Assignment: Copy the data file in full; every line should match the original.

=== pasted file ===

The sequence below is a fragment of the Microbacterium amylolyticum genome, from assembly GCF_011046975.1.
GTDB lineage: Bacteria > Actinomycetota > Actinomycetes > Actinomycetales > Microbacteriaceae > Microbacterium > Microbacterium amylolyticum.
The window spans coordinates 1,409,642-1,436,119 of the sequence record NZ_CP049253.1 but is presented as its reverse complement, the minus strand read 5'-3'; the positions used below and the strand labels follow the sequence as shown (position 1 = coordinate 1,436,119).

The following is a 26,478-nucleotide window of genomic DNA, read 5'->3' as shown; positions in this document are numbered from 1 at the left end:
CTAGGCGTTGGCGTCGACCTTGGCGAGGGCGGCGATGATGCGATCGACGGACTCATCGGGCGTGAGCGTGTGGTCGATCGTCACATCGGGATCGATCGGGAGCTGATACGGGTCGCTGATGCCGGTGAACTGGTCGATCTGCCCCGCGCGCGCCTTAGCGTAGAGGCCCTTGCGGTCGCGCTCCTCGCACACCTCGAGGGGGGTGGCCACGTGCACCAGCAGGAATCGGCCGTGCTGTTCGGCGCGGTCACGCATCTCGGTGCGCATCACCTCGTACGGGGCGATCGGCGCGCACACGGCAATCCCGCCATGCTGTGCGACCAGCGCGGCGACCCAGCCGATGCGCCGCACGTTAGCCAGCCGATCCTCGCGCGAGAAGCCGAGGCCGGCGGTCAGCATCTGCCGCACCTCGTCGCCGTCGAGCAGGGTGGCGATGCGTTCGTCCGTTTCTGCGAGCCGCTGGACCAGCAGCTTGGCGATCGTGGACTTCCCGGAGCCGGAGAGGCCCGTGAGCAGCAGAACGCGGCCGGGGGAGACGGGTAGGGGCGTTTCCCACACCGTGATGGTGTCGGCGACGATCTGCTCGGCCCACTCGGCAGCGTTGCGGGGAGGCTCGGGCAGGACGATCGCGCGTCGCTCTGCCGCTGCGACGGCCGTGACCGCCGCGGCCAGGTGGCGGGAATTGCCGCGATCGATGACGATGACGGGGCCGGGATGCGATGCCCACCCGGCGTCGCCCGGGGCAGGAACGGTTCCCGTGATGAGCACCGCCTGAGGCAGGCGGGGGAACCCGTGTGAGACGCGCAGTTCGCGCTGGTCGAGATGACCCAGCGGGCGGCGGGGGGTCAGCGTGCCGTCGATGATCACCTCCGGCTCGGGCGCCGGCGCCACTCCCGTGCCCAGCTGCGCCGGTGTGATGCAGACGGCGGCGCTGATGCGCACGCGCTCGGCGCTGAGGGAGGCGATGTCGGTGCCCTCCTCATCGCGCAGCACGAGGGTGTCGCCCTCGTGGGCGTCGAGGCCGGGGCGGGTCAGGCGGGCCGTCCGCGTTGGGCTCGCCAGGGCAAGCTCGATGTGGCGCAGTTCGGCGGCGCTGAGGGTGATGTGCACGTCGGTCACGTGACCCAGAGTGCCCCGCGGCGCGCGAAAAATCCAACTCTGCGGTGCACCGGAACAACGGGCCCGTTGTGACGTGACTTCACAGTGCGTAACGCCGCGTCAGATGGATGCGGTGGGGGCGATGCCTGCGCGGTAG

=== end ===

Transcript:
The sequence below is a fragment of the Microbacterium amylolyticum genome, from assembly GCF_011046975.1.
GTDB lineage: Bacteria > Actinomycetota > Actinomycetes > Actinomycetales > Microbacteriaceae > Microbacterium > Microbacterium amylolyticum.
The window spans coordinates 1,409,642-1,436,119 of the sequence record NZ_CP049253.1 but is presented as its reverse complement, the minus strand read 5'-3'; the positions used below and the strand labels follow the sequence as shown (position 1 = coordinate 1,436,119).

The following is a 26,478-nucleotide window of genomic DNA, read 5'->3' as shown; positions in this document are numbered from 1 at the left end:
CTAGGCGTTGGCGTCGACCTTGGCGAGGGCGGCGATGATGCGATCGACGGACTCATCGGGCGTGAGCGTGTGGTCGATCGTCACATCGGGATCGATCGGGAGCTGATACGGGTCGCTGATGCCGGTGAACTGGTCGATCTGCCCCGCGCGCGCCTTAGCGTAGAGGCCCTTGCGGTCGCGCTCCTCGCACACCTCGAGGGGGGTGGCCACGTGCACCAGCAGGAATCGGCCGTGCTGTTCGGCGCGGTCACGCATCTCGGTGCGCATCACCTCGTACGGGGCGATCGGCGCGCACACGGCAATCCCGCCATGCTGTGCGACCAGCGCGGCGACCCAGCCGATGCGCCGCACGTTAGCCAGCCGATCCTCGCGCGAGAAGCCGAGGCCGGCGGTCAGCATCTGCCGCACCTCGTCGCCGTCGAGCAGGGTGGCGATGCGTTCGTCCGTTTCTGCGAGCCGCTGGACCAGCAGCTTGGCGATCGTGGACTTCCCGGAGCCGGAGAGGCCCGTGAGCAGCAGAACGCGGCCGGGGGAGACGGGTAGGGGCGTTTCCCACACCGTGATGGTGTCGGCGACGATCTGCTCGGCCCACTCGGCAGCGTTGCGGGGAGGCTCGGGCAGGACGATCGCGCGTCGCTCTGCCGCTGCGACGGCCGTGACCGCCGCGGCCAGGTGGCGGGAATTGCCGCGATCGATGACGATGACGGGGCCGGGATGCGATGCCCACCCGGCGTCGCCCGGGGCAGGAACGGTTCCCGTGATGAGCACCGCCTGAGGCAGGCGGGGGAACCCGTGTGAGACGCGCAGTTCGCGCTGGTCGAGATGACCCAGCGGGCGGCGGGGGGTCAGCGTGCCGTCGATGATCACCTCCGGCTCGGGCGCCGGCGCCACTCCCGTGCCCAGCTGCGCCGGTGTGATGCAGACGGCGGCGCTGATGCGCACGCGCTCGGCGCTGAGGGAGGCGATGTCGGTGCCCTCCTCATCGCGCAGCACGAGGGTGTCGCCCTCGTGGGCGTCGAGGCCGGGGCGGGTCAGGCGGGCCGTCCGCGTTGGGCTCGCCAGGGCAAGCTCGATGTGGCGCAGTTCGGCGGCGCTGAGGGTGATGTGCACGTCGGTCACGTGACCCAGAGTGCCCCGCGGCGCGCGAAAAATCCAACTCTGCGGTGCACCGGAACAACGGGCCCGTTGTGACGTGACTTCACAGTGCGTAACGCCGCGTCAGATGGATGCGGTGGGGGCGATGCCTGCGCGGTAG